Teenagers who are prescribed medications for anxiety or sleep disorders are at high risk of abusing those drugs — often by using someone else’s medication to get high or relax when their own prescription runs out, according to a study from the University of Michigan.
The three-year study, published in the journal Psychology of Addictive Behaviors, is based on 2,745 surveys of adolescents in the Detroit metro area from 2009 to 2012.
Compared to teenagers who never received a prescription:
- Teens who were given a legal prescription for anti-anxiety medication (i.e., Xanax, Valium) during the study period were nine times more likely to illegally misuse the medication (typically by using someone else’s) one to two years later.
- Teens who were given a legal prescription for sleep medication (i.e., Ambien, Lunesta) during the study period were six times more likely to illegally misuse the medication one to two years later.
- Teens who had a legal prescription for anti-anxiety medication before the study (but no longer had a current prescription) were 12 times more likely to illegally misuse the medication.
“We found that there is a future risk associated with a teen being prescribed an anti-anxiety or sleep medication,” says Carol Boyd, Ph.D., a professor at the University of Michigan who led the study. “Although these medications are efficacious and improve the lives of many people, parents need to be aware of their abuse potential.”
As central nervous system depressants, sleep and anti-anxiety medications can help a person rest, or ease a panic attack. These drugs can also be addictive, and in high doses can cause slurred speech, dizziness, confusion and loss of memory – and heart and lung distress, especially during withdrawal or when used in conjunction with alcohol.
Most of the teens in Boyd’s study came from well-educated families; 80 percent had at least one parent with a college degree or higher. White students were two times more likely to use another person’s sleep or anti-anxiety medication than African American students, according to the study. Female students, and teens with higher levels of anxiety and depression, were also more likely to abuse prescription drugs.
An estimated nine percent of the study participants had been prescribed sleep or anti-anxiety medication at some point in their lives. During the study, about three percent of the participants had a current prescription.
“These medications produce sensations (e.g., drowsiness, relaxation) that many youth seek,” Boyd notes. “Our data show that once an adolescent has been medically exposed to these medications (with a legal prescription), many later seek them out illegally.”
Teens have two primary motivations to abuse drugs, Boyd says: to self-treat their own sleeplessness or anxiety symptoms, or to experiment by seeking a euphoric high or other sensations. That pattern can lead to additional health dangers.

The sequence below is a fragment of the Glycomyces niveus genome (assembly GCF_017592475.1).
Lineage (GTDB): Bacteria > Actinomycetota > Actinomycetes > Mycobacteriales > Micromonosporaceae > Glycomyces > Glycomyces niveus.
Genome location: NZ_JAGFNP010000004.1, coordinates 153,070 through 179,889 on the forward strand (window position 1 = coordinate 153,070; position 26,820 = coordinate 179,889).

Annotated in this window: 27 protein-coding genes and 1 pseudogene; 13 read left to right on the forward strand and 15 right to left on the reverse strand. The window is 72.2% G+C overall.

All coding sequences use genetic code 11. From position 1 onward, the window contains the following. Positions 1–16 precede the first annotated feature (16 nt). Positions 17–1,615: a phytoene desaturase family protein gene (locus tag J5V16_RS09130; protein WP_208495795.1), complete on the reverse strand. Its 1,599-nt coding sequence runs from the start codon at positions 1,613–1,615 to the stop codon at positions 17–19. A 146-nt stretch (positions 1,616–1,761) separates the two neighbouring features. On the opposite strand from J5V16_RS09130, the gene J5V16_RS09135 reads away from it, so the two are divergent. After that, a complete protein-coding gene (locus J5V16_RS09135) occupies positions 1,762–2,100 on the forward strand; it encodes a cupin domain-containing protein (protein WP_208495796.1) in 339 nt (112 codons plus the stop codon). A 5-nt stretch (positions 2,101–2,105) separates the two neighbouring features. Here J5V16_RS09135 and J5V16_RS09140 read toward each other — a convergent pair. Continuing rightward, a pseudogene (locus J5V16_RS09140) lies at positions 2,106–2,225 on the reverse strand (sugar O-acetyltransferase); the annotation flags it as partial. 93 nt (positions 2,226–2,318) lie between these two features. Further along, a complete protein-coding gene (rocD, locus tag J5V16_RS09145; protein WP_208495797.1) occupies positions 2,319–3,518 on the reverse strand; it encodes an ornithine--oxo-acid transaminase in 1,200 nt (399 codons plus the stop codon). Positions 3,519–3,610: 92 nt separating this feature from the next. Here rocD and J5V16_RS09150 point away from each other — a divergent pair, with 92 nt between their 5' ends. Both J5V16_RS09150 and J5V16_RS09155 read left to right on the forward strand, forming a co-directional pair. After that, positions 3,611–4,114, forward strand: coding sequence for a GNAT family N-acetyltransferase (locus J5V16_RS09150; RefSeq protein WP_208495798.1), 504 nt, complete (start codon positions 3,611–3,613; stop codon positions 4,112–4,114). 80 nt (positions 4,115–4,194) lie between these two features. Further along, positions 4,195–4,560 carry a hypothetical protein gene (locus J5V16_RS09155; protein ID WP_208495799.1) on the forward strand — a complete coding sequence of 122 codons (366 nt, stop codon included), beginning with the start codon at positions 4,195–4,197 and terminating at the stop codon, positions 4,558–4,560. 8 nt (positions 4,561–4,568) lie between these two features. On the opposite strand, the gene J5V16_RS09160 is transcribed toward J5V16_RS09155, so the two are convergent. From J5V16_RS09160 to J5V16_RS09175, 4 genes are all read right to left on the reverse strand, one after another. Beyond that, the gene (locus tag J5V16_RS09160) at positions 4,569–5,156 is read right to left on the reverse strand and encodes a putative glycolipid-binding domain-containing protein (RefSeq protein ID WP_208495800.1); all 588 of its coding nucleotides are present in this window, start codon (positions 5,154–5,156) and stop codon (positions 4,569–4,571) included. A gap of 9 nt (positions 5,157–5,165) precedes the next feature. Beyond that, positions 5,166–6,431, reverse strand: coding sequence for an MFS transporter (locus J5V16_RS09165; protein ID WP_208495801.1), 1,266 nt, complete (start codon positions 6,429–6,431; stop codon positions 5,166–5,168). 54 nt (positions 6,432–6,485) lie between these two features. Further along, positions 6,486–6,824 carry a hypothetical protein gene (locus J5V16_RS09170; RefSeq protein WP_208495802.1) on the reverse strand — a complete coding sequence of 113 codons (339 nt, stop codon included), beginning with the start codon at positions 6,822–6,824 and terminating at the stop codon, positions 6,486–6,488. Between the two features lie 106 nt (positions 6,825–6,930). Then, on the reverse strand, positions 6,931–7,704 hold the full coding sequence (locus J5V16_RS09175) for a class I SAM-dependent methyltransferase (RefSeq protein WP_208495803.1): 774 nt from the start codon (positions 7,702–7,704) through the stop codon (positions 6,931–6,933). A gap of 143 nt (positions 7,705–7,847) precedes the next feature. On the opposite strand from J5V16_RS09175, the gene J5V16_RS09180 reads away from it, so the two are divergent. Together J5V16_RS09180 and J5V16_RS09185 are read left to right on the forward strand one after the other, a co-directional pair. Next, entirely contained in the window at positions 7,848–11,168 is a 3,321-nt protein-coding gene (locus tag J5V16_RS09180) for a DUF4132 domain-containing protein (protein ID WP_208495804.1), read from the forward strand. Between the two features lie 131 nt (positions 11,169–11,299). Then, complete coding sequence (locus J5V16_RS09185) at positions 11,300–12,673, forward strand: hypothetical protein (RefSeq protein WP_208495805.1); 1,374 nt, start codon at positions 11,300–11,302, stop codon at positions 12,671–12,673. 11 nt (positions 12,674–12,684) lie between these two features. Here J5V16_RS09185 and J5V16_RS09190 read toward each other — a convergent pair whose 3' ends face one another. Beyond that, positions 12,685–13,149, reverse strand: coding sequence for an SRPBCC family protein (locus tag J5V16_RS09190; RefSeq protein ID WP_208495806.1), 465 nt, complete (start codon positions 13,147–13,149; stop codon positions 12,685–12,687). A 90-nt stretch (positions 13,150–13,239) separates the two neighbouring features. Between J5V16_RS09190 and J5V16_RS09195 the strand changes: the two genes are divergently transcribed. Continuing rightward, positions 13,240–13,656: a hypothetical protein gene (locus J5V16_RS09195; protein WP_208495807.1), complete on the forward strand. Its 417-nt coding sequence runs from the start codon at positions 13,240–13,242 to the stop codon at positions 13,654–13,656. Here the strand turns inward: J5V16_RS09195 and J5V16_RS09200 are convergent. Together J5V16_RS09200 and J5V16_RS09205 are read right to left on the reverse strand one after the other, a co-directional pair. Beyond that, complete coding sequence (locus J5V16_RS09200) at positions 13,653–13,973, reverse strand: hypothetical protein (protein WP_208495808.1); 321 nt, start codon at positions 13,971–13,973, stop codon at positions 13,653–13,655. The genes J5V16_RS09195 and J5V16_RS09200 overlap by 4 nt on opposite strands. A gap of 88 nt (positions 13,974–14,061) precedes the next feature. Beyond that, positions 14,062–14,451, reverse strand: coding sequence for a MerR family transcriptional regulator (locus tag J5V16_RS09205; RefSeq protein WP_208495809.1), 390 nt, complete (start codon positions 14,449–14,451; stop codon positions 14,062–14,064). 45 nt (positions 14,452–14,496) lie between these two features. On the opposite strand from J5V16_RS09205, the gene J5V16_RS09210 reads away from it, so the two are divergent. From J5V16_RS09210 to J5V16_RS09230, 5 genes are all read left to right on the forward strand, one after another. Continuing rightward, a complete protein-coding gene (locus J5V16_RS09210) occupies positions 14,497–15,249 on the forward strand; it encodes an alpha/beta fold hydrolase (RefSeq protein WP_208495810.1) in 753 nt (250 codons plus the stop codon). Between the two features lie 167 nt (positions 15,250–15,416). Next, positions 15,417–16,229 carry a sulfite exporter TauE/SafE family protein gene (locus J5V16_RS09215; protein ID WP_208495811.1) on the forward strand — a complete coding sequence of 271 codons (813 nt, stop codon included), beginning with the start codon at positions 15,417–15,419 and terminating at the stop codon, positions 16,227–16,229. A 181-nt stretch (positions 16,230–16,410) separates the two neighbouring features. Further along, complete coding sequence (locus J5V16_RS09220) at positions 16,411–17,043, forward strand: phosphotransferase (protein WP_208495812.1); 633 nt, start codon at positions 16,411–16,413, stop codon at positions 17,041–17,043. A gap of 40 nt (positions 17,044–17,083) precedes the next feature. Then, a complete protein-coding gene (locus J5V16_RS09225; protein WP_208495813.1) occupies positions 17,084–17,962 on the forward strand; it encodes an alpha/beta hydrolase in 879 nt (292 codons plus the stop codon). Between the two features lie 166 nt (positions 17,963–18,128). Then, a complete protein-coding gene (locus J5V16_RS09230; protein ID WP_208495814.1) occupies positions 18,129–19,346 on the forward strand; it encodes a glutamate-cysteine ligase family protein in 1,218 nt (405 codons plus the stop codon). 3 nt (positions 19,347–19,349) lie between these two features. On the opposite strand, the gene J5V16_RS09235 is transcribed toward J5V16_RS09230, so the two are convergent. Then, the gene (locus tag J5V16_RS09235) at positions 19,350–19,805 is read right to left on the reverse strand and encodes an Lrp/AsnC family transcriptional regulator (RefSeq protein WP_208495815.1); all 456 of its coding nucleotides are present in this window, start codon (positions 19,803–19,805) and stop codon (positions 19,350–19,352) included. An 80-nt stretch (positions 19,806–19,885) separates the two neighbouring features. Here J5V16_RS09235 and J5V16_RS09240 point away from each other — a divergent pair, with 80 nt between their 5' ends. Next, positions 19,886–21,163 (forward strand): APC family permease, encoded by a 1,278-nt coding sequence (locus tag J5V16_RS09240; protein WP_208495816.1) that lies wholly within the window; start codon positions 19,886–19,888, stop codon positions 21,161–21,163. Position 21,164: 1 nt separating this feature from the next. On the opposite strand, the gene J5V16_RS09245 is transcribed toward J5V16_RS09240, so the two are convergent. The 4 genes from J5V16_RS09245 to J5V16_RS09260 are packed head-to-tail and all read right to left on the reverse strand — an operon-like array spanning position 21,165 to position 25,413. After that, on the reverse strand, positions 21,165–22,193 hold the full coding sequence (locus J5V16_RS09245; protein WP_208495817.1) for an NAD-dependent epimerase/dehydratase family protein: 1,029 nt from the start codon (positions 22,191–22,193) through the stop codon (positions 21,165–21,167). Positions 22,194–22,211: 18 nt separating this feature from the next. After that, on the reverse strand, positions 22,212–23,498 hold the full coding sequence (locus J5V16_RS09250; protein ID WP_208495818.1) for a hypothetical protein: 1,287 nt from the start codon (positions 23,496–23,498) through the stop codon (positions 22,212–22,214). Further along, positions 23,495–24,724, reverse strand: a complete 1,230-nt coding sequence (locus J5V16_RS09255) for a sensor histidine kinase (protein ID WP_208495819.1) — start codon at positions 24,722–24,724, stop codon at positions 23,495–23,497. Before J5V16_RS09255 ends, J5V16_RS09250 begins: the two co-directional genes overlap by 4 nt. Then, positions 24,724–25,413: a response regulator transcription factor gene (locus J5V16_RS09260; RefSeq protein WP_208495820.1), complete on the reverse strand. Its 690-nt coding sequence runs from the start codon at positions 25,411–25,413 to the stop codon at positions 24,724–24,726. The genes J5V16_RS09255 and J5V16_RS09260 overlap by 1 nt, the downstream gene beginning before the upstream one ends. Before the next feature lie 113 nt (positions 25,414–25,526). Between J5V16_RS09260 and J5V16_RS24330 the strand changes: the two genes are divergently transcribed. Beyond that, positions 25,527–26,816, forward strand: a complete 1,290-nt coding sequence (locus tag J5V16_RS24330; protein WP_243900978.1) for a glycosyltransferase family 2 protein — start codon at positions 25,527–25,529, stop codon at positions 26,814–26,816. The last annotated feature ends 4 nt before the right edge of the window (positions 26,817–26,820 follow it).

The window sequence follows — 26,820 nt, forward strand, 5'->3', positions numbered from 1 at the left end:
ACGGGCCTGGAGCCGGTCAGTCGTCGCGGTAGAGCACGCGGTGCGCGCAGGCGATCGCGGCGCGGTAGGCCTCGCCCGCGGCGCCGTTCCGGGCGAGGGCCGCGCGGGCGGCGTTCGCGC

“Our other studies show that adolescents who endorse sensation-seeking motivations are much more likely to abuse other illicit drugs and binge drink,” Boyd says. “In another study, we found that youth who engage in non-medical use of pain medication for sensation-seeking motivations are at higher odds of engaging in all types of problem behaviors (early sex, gambling) compared to youth who engage in non-medical use to self-treat.”
Among all Americans, prescription drug misuse/abuse resulted in 1.4 million emergency room visits in 2012 — and over half of unintentional drug overdoses, according to the Centers for Disease Control. There were 22,114 deaths related to pharmaceutical abuse in 2012; the majority (72%) involved opioid pain relievers; another 30% were attributed to benzodiazepines such as the commonly prescribed anti-anxiety drugs Valium and Xanax (some deaths include a combination of drugs).
Boyd’s study recommends better education for parents and teens on the risks of using someone else’s prescription – or too much of one’s own prescription. The study authors recommend a brief protocol for physicians and other providers, using the acronym ABCD: A = advise the dose (caution teens to use the medication only as advised); B = beware of requests to share (educate parents/teens on the dangers of sharing medications – do not give them away); C = control all pills and keep them in a supervised location; and D = dispose of leftover medication safely, especially given the risk of teens abusing leftover medication.
In addition, the study recommends that doctors carefully consider the number of refills prescribed to teens – recognizing that a number of adolescents divert their medications to peers for non-medical use. Healthcare providers should also ensure that they do a brief substance use assessment for each patient, before prescribing a controlled medication.
Free Resources for Parents:
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Guidelines for parents on keeping kids alcohol and drug-free, from the National Council on Alcoholism and Drug Dependence (NCADD). Stories from parents, prevention tips, information on genetic risk factors, teachable moments and more.
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